5. Expand Your Horizons

Someone, probably an athlete, once said that you miss 100% of the shots you never take. As true as this is in professional sports, it’s also true in academia. So stretch your boundaries. Take opportunities as they come. Give it your best shot. Apply for prestigious grants, and fellowships, and awards, even if you’re not entirely sure that you’ll be selected. Even if you’re not entirely sure you deserve them. Though the walls are high, the sky is higher still. Reach for it.

6. Ask

As my dear sweet grandmother would say, closed mouths don’t get fed. So, if you don’t know what is going on, ask. If you feel like you’re lost and need support, ask. If you need a friend to watch your kid for the afternoon so that you can finish a paper, ask. If you need an extension on that paper because your dog ate your homework kid threw a cup of water on your computer, destroying it, ask. If you are completely hot for someone in your program and you must ask them out,  don’t do it ask. Ask, and you shall receive. And if you don’t, so what? The worst anyone will say in response is “no”. But more often than not, they’ll say yes. First, you have to ask. You can let me know how it goes.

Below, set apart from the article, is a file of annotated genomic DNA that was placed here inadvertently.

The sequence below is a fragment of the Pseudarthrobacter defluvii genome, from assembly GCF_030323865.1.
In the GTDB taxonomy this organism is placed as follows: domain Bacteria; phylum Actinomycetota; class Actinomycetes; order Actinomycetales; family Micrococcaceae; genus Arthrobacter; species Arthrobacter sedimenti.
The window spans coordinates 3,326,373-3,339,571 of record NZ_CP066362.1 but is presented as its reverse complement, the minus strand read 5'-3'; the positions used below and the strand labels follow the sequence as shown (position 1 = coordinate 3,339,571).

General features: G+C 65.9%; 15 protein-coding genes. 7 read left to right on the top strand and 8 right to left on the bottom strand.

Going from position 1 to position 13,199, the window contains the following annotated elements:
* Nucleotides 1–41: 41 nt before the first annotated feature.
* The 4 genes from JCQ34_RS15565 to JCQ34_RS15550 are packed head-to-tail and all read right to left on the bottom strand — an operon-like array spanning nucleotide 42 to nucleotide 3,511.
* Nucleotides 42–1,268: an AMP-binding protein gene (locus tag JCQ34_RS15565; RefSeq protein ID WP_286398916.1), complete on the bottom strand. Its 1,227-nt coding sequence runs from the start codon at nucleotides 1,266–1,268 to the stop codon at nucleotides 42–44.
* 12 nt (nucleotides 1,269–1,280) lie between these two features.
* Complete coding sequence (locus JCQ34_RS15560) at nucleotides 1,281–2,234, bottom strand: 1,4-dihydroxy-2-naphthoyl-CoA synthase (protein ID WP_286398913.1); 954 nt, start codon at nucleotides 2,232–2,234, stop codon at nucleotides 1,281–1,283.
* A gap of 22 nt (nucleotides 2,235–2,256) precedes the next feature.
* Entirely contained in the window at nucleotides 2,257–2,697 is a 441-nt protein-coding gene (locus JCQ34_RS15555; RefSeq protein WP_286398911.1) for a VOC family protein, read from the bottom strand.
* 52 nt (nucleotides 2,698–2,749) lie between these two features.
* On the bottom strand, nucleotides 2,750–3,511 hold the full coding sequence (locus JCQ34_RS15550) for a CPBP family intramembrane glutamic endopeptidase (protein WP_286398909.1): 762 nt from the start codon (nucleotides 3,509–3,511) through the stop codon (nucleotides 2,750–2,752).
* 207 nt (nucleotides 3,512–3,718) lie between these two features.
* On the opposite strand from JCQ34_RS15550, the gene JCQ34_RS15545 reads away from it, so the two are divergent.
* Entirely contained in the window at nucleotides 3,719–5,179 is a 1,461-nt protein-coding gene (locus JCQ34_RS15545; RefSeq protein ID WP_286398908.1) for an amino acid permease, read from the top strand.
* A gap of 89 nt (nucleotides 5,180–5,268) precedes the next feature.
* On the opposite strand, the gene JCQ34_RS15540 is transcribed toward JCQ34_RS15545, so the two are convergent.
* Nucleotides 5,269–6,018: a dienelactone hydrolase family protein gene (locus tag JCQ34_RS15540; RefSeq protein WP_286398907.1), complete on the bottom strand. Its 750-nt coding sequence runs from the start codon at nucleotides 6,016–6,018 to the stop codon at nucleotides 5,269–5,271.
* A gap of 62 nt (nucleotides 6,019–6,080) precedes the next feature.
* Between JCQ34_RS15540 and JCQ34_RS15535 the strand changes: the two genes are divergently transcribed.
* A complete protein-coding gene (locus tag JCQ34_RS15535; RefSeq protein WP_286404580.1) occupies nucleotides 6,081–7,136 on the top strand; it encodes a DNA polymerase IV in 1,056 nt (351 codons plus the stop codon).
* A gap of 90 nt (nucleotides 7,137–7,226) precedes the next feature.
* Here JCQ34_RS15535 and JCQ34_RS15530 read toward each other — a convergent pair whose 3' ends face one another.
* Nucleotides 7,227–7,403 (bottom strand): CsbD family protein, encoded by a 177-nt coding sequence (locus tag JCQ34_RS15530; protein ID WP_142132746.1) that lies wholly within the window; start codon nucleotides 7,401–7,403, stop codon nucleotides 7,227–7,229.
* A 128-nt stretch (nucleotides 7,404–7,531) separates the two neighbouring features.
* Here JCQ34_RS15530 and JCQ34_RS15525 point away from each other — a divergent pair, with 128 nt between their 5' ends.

7. Take Opportunities As They Come

It is said that to whom much is given, much is expected. As a graduate student, you are in a position of tremendous privilege. With this privilege comes responsibility. At the danger of sounding sanctimonious, you owe it to your community, your family, and yourself to give something back. In coming to graduate school, it’s likely you’ve taken a (temporary) vow of poverty. You might not have much money, and you probably don’t have very much time either, but you have some You don’t have to be Gandhi, but you should do something. Engage with your community. It will improve upon you personally. It will make you a kinder, more compassionate human. It will expand your perspective. And whatever your field, that will make you a better scholar.

8. Relax (when you can)

If you’re like virtually every other graduate student who ever walked the planet, you’re a busy person. Undoubtedly, your schedule is full of papers, exams, projects, your own research, proposals, journal submissions, comps, and deadlines upon deadlines. Beyond academic life itself, many of us teach, assist with faculty research, run labs, serve on committees, and work off campus. Some of us have extensive family obligations. Yet to function at your highest capacity, you need to find some downtime, and make the most of it. So have dinner with your friends. See that movie. Take that nap. Take time to recharge your proverbial battery, and you’ll be better positioned to take on everything that grad school has to offer.